The lounges differ tremendously in style and menu options. 

Smoke and Mirrors has eight mocktail choices ranging from $15 for non-infused and $19 or $23 based on the level of infusion. Nonalcoholic beers are $5 and $9 when infused, while coffee selections range from $3.50 (non-infused) to $9.50 (infused). Customers can select from almost three dozen ways to smoke eight different cannabis flowers with prices ranging from $20 to $75.

Dazed! selections include cannabis mocktails at $13 to $18 and 14 strains of cannabis from $20 to $55. The lounge also offers pairings of smokable cannabis and infused mocktails from $40 to $100, and a “Dazed and Blazed Buffet” at $125 for two infused cocktails, a large serving of flower with a bong for smoking and two infused beverages.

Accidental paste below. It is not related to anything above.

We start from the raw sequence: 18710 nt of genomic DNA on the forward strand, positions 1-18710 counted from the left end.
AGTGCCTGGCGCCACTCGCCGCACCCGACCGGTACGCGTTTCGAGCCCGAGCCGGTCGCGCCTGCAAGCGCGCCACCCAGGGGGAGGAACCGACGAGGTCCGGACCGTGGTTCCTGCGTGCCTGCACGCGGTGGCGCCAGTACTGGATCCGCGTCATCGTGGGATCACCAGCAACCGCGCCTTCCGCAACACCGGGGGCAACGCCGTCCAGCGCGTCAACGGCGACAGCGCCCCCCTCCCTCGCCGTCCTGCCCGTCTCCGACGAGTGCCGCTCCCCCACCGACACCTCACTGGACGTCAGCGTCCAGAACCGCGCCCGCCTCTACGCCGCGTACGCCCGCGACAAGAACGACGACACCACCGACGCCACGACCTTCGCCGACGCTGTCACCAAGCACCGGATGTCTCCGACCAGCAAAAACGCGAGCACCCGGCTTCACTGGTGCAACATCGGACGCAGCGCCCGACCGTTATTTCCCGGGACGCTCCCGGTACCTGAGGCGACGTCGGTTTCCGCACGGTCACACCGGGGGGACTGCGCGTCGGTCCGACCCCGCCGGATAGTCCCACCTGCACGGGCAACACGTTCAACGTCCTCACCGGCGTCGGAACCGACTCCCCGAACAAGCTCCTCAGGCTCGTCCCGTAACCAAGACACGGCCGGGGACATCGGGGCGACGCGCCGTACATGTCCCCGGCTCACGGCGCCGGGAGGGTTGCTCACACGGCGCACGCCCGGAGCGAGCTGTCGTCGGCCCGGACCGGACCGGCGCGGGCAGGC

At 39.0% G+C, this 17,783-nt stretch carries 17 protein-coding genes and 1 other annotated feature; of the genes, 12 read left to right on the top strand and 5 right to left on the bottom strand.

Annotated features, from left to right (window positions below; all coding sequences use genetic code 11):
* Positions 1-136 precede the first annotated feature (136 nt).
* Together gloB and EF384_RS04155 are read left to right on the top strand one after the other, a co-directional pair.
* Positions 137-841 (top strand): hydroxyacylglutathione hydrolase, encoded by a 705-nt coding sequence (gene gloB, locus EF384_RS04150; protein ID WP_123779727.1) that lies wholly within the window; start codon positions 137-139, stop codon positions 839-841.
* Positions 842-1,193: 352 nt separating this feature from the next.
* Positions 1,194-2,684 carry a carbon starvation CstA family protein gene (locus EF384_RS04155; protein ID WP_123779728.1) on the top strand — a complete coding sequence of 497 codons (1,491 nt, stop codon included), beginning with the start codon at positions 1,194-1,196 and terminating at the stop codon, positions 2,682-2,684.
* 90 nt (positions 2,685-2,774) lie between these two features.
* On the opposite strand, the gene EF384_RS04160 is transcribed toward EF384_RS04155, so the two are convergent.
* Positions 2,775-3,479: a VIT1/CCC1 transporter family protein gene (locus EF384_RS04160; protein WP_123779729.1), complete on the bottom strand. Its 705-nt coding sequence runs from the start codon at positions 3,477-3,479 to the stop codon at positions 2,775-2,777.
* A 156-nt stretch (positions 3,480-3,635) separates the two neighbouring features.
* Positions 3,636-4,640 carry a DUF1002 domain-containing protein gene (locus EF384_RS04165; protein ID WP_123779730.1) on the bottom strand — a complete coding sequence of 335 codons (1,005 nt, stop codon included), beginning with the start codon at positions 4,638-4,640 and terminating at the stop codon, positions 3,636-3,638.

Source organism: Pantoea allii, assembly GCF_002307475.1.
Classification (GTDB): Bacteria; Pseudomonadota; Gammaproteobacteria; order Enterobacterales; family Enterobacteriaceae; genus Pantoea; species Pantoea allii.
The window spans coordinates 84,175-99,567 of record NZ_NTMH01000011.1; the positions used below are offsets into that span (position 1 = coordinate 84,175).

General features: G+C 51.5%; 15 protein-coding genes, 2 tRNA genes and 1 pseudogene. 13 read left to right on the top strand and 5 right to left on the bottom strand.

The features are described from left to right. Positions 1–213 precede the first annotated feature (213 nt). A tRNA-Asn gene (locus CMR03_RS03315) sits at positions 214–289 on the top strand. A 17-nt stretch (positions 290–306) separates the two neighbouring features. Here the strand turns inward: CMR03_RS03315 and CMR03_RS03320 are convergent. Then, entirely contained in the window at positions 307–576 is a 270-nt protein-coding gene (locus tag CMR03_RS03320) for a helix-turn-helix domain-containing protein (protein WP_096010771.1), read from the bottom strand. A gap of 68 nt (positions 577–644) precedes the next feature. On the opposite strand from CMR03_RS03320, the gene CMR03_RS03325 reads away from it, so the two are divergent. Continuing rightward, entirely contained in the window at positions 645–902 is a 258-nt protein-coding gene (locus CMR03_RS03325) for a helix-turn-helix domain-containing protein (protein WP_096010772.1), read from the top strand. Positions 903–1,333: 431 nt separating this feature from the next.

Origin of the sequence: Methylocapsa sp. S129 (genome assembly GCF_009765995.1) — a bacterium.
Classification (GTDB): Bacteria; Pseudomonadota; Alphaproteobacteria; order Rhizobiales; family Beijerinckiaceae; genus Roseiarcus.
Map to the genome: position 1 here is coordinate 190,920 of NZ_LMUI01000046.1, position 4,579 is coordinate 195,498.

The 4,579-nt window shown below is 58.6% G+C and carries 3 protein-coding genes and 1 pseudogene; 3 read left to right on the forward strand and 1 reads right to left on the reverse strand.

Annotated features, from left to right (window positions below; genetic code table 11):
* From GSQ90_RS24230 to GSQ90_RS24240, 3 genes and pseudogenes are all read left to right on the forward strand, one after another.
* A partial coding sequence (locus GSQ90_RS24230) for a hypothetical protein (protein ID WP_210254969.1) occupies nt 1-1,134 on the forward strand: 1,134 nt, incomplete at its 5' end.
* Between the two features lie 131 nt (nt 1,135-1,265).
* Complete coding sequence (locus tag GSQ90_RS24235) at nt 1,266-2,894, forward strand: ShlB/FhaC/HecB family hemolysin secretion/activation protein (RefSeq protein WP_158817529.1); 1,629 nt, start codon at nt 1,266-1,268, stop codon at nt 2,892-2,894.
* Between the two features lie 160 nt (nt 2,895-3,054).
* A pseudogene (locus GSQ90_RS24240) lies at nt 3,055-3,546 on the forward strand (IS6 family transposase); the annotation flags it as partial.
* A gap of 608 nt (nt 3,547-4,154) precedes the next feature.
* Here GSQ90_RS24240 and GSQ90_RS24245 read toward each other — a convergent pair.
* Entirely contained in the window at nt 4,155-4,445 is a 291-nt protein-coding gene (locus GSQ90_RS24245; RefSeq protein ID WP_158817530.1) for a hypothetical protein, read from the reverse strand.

“We competitively priced,” said Christopher Stickney, general manager of Dazed!. The lounge provides prerolled joints but plans to add a designated “roller” who can create cannabis cigarettes tableside.

Stickney said the mocktails have been well received by customers, especially among new users of cannabis because of the low dose in the drinks. 

Though cannabis smoke constantly billows about, LaPorte said the heating, ventilation and air conditioning (HVAC) systems used in the lounges removes the smoke and “are more powerful than ones utilized by the casinos,” allowing employees to remain sober and avoid the effects of secondhand smoke. The systems also minimize cannabis odor in the building.

A sports bar for cannabis

Smoke and Mirrors is part of a large dispensary — one of seven in Nevada operated by Thrive — but it has an entrance separate from the retail area. The space has dark features with a few windows allowing in some natural light. Seating areas with sofas and oversized chairs are accented with artwork and televisions tuned to sporting events.